# Mapping

Let's sidetrack from LÖVE for a minute to learn about a concept called maps. Not to be confused with overhead maps a player would walk around on in a game, but data maps. We actually did mapping back in chapter 1 when we learned about tables.

``````coins = {
["half"] = "50 cents",
["quarter"] = "25 cents",
["dime"] = "10 cents",
["nickel"] = "5 cents",
["penny"] = "1 cent"
}

print("Which coin do you have?")

print("Your coin is worth " .. coins[response] .. ".")
``````

Whenever the user typed in a coin, we mapped the coin name to a value by looking up the coin name in the table, or dictionary. So what's the difference between tables, dictionaries, and maps?

• tables are just a data type in Lua that can be used to build data structures like lists and dictionaries
• dictionaries are key-value storages used to centralize similar-purpose data in one place and make it easier to look the data up
• maps are data structures used to translate one type of information to another, and a dictionary is one type of map

Dictionaries are the only types of map we'll be concerned about here, but know that maps generally refer to instances of data structures that do mapping. There are often discrepancies in terminology between mathematics and the various fields in computer science. Don't be surprised if you see dictionaries and maps being used synonymously in other contexts later in life.

Let's do some mapping on our code we previously wrote to get a better feel for them. Remember all those if/elseif statements in main.lua?

``````  if pressed_key == 'b' then
-- Blue
current_color = {0, 0, 1, 1}
elseif pressed_key == 'g' then
-- Green
current_color = {0, 1, 0, 1}
elseif pressed_key == 'r' then
-- Red
current_color = {1, 0, 0, 1}
elseif pressed_key == 'w' then
-- White
current_color = {1, 1, 1, 1}
end
if pressed_key == 'escape' then
love.event.quit()
end
``````

We can put all that functionality in a map like this:

``````local key_map = {
b = function()
current_color = {0, 0, 1, 1} -- Blue
end,
g = function()
current_color = {0, 1, 0, 1} -- Green
end,
r = function()
current_color = {1, 0, 0, 1} -- Red
end,
w = function()
current_color = {1, 1, 1, 1} -- White
end,
-- Close the game
escape = function()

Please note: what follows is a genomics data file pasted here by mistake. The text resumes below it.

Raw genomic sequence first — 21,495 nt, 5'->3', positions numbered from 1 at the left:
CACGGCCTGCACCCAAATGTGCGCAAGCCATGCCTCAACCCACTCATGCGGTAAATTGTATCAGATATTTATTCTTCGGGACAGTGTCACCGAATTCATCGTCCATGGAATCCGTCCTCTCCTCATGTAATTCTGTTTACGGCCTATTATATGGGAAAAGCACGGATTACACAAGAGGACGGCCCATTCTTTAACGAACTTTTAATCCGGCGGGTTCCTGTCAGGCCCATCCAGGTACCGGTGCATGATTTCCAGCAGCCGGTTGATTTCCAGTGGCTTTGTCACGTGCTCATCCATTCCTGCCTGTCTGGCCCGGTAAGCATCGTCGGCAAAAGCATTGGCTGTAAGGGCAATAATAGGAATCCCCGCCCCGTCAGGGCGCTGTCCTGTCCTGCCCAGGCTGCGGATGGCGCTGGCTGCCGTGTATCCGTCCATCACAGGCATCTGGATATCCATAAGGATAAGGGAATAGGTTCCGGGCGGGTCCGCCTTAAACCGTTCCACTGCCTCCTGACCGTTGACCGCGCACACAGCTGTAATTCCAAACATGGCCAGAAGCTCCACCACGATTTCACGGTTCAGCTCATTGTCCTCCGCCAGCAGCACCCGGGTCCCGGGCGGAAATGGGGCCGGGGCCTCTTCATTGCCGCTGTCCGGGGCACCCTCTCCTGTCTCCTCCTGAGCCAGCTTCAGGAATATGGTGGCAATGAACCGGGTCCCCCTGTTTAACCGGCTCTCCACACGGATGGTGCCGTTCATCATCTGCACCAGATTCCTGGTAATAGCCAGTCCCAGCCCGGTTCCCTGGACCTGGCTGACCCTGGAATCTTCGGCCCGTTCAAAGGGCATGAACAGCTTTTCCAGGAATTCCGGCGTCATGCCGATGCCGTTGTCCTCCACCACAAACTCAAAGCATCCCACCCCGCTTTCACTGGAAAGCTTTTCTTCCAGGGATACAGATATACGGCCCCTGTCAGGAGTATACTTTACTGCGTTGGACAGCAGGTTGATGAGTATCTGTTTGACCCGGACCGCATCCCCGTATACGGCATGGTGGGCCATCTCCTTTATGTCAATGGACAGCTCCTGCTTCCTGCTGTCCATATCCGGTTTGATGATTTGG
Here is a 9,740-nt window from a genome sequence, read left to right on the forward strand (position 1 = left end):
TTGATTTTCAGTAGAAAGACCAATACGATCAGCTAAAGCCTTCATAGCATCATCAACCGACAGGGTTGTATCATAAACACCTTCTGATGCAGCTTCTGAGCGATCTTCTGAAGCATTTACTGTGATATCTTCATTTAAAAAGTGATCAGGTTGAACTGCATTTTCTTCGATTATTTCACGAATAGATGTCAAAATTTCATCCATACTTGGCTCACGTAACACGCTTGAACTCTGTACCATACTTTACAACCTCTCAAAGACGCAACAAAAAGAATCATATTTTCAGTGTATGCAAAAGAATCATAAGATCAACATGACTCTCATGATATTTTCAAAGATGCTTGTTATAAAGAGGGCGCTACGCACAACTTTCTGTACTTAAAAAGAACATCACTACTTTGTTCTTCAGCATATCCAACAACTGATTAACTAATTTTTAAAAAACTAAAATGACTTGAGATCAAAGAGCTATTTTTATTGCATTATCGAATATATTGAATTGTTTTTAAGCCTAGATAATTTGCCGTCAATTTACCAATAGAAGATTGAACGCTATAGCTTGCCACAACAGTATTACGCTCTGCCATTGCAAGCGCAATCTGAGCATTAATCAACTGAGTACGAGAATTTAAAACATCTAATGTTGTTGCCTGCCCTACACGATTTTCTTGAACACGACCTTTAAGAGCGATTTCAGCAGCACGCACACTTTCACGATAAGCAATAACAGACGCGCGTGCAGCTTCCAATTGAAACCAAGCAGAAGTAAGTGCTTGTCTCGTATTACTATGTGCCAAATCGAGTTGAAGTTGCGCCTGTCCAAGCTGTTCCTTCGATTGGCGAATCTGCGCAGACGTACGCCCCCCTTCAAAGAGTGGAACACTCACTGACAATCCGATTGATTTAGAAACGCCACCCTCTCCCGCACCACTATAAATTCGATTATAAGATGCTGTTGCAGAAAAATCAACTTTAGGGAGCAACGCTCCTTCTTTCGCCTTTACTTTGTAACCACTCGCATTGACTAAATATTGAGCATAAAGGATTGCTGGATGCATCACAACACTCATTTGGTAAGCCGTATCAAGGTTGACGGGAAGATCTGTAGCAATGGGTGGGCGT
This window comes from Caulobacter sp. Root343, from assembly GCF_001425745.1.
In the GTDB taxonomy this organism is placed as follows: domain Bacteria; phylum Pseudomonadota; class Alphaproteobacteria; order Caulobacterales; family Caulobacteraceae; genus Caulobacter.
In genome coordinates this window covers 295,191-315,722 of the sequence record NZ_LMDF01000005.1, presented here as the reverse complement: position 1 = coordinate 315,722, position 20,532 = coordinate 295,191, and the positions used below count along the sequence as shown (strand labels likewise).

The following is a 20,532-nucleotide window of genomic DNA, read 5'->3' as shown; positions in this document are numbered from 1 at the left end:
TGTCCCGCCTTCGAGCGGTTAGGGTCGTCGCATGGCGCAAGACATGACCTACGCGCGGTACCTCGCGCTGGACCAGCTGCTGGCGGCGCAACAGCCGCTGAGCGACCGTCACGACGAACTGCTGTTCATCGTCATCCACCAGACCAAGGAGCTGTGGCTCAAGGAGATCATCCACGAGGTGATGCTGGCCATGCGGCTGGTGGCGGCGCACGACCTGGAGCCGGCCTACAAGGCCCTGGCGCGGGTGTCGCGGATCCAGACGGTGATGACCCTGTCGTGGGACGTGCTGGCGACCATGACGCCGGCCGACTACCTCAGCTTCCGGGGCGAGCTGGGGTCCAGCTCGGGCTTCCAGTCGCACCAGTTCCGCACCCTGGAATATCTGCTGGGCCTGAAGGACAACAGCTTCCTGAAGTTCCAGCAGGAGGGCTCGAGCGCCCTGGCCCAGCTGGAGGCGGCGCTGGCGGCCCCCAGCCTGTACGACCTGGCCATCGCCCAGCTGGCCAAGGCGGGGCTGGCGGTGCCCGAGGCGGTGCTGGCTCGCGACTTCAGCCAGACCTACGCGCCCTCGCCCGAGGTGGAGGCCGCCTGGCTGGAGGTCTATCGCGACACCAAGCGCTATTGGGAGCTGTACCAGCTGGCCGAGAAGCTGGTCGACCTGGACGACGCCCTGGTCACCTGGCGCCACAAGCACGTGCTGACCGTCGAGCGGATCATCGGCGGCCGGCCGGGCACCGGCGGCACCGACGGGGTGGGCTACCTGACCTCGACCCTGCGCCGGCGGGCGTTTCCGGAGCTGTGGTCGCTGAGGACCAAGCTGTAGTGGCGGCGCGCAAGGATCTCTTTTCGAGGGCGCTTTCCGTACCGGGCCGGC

love.event.quit()
end
}
``````

This doesn't look any more concise than our previous code, but our goal is to keep the `love.keypressed` function clean in this case. When a key is pressed it will be mapped to a key function we define in `key_map`. Another important thing is these functions could be modular and moved anywhere we need them to be, and even re-used. Let's not go too crazy right now though. We'll keep the key map somewhere near the top.

``````local current_color = {1, 1, 1, 1}
local seconds = 0

local key_map = {
b = function()
current_color = {0, 0, 1, 1} -- Blue
end,
g = function()
current_color = {0, 1, 0, 1} -- Green
end,
r = function()
current_color = {1, 0, 0, 1} -- Red
end,
w = function()
current_color = {1, 1, 1, 1} -- White
end,
escape = function()
love.event.quit()
end
}

love.draw = function()
local square = {100, 100, 100, 200, 200, 200, 200, 100}

-- Print a counter clock
local clock_display = 'Seconds: ' .. math.floor(seconds)
love.graphics.print(clock_display, 0, 0, 0, 2, 2)

-- Initialize the square with the default color (white)
love.graphics.setColor(current_color)
love.graphics.polygon('fill', square)
end

love.keypressed = function(pressed_key)
-- Check in the key map if there is a function
-- that matches this pressed key's name
if key_map[pressed_key] then
key_map[pressed_key]()
end
end

love.update = function(dt)
-- Add up all the delta time as we get it
seconds = seconds + dt
end
``````

If you press a key that isn't part of the map then the new if statement (`if key_map[pressed_key] ...`) will see that key doesn't exist in the map and not do anything. `key_map[pressed_key]()` is the same as saying `key_map['b']()`, `key_map['escape']()` or whatever the value of `pressed_key` was at the time.